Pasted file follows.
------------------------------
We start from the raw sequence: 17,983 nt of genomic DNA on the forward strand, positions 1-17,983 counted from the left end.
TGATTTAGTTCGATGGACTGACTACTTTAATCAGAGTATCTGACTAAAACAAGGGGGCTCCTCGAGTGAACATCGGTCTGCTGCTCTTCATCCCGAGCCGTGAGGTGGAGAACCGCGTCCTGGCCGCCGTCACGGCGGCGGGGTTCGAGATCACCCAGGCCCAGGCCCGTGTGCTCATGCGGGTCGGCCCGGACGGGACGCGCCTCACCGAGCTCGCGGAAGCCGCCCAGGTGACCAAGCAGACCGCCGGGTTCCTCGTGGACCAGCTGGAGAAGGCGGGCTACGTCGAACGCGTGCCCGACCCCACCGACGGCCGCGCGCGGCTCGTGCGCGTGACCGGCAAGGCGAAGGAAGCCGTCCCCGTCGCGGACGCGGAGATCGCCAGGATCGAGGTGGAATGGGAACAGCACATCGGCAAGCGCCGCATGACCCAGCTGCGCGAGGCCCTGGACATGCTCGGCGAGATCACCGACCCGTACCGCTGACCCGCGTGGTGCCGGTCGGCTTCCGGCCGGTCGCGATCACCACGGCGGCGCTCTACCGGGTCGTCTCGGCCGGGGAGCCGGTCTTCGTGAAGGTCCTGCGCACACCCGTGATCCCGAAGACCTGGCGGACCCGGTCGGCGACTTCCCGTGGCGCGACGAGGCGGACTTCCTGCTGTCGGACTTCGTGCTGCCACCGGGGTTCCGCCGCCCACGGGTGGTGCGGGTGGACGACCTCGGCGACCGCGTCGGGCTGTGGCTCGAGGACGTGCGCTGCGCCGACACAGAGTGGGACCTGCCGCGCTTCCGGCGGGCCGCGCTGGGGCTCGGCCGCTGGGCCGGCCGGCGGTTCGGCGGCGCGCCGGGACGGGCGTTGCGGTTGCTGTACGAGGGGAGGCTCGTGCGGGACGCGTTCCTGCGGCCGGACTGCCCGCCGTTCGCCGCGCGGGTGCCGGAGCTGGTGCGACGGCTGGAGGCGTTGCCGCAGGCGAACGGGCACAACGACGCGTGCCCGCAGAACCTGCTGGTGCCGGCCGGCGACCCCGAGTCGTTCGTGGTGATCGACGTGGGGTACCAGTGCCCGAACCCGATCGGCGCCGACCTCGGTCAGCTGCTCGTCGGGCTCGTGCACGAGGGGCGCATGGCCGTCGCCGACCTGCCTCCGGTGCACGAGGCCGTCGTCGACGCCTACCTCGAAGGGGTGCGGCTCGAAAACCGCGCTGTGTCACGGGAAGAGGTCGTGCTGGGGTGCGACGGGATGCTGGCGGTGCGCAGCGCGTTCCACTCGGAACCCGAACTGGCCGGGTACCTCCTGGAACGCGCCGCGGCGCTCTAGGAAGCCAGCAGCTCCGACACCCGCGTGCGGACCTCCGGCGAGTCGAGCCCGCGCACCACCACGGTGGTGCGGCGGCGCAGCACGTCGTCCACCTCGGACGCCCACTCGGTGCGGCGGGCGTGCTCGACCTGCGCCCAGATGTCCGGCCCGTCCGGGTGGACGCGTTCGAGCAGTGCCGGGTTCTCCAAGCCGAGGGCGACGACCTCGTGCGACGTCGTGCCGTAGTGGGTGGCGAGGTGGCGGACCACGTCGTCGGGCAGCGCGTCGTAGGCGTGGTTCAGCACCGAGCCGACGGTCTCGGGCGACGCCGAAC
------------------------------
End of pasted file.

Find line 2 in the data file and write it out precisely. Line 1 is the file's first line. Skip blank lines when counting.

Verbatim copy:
TGATTTAGTTCGATGGACTGACTACTTTAATCAGAGTATCTGACTAAAACAAGGGGGCTCCTCGAGTGAACATCGGTCTGCTGCTCTTCATCCCGAGCCGTGAGGTGGAGAACCGCGTCCTGGCCGCCGTCACGGCGGCGGGGTTCGAGATCACCCAGGCCCAGGCCCGTGTGCTCATGCGGGTCGGCCCGGACGGGACGCGCCTCACCGAGCTCGCGGAAGCCGCCCAGGTGACCAAGCAGACCGCCGGGTTCCTCGTGGACCAGCTGGAGAAGGCGGGCTACGTCGAACGCGTGCCCGACCCCACCGACGGCCGCGCGCGGCTCGTGCGCGTGACCGGCAAGGCGAAGGAAGCCGTCCCCGTCGCGGACGCGGAGATCGCCAGGATCGAGGTGGAATGGGAACAGCACATCGGCAAGCGCCGCATGACCCAGCTGCGCGAGGCCCTGGACATGCTCGGCGAGATCACCGACCCGTACCGCTGACCCGCGTGGTGCCGGTCGGCTTCCGGCCGGTCGCGATCACCACGGCGGCGCTCTACCGGGTCGTCTCGGCCGGGGAGCCGGTCTTCGTGAAGGTCCTGCGCACACCCGTGATCCCGAAGACCTGGCGGACCCGGTCGGCGACTTCCCGTGGCGCGACGAGGCGGACTTCCTGCTGTCGGACTTCGTGCTGCCACCGGGGTTCCGCCGCCCACGGGTGGTGCGGGTGGACGACCTCGGCGACCGCGTCGGGCTGTGGCTCGAGGACGTGCGCTGCGCCGACACAGAGTGGGACCTGCCGCGCTTCCGGCGGGCCGCGCTGGGGCTCGGCCGCTGGGCCGGCCGGCGGTTCGGCGGCGCGCCGGGACGGGCGTTGCGGTTGCTGTACGAGGGGAGGCTCGTGCGGGACGCGTTCCTGCGGCCGGACTGCCCGCCGTTCGCCGCGCGGGTGCCGGAGCTGGTGCGACGGCTGGAGGCGTTGCCGCAGGCGAACGGGCACAACGACGCGTGCCCGCAGAACCTGCTGGTGCCGGCCGGCGACCCCGAGTCGTTCGTGGTGATCGACGTGGGGTACCAGTGCCCGAACCCGATCGGCGCCGACCTCGGTCAGCTGCTCGTCGGGCTCGTGCACGAGGGGCGCATGGCCGTCGCCGACCTGCCTCCGGTGCACGAGGCCGTCGTCGACGCCTACCTCGAAGGGGTGCGGCTCGAAAACCGCGCTGTGTCACGGGAAGAGGTCGTGCTGGGGTGCGACGGGATGCTGGCGGTGCGCAGCGCGTTCCACTCGGAACCCGAACTGGCCGGGTACCTCCTGGAACGCGCCGCGGCGCTCTAGGAAGCCAGCAGCTCCGACACCCGCGTGCGGACCTCCGGCGAGTCGAGCCCGCGCACCACCACGGTGGTGCGGCGGCGCAGCACGTCGTCCACCTCGGACGCCCACTCGGTGCGGCGGGCGTGCTCGACCTGCGCCCAGATGTCCGGCCCGTCCGGGTGGACGCGTTCGAGCAGTGCCGGGTTCTCCAAGCCGAGGGCGACGACCTCGTGCGACGTCGTGCCGTAGTGGGTGGCGAGGTGGCGGACCACGTCGTCGGGCAGCGCGTCGTAGGCGTGGTTCAGCACCGAGCCGACGGTCTCGGGCGACGCCGAAC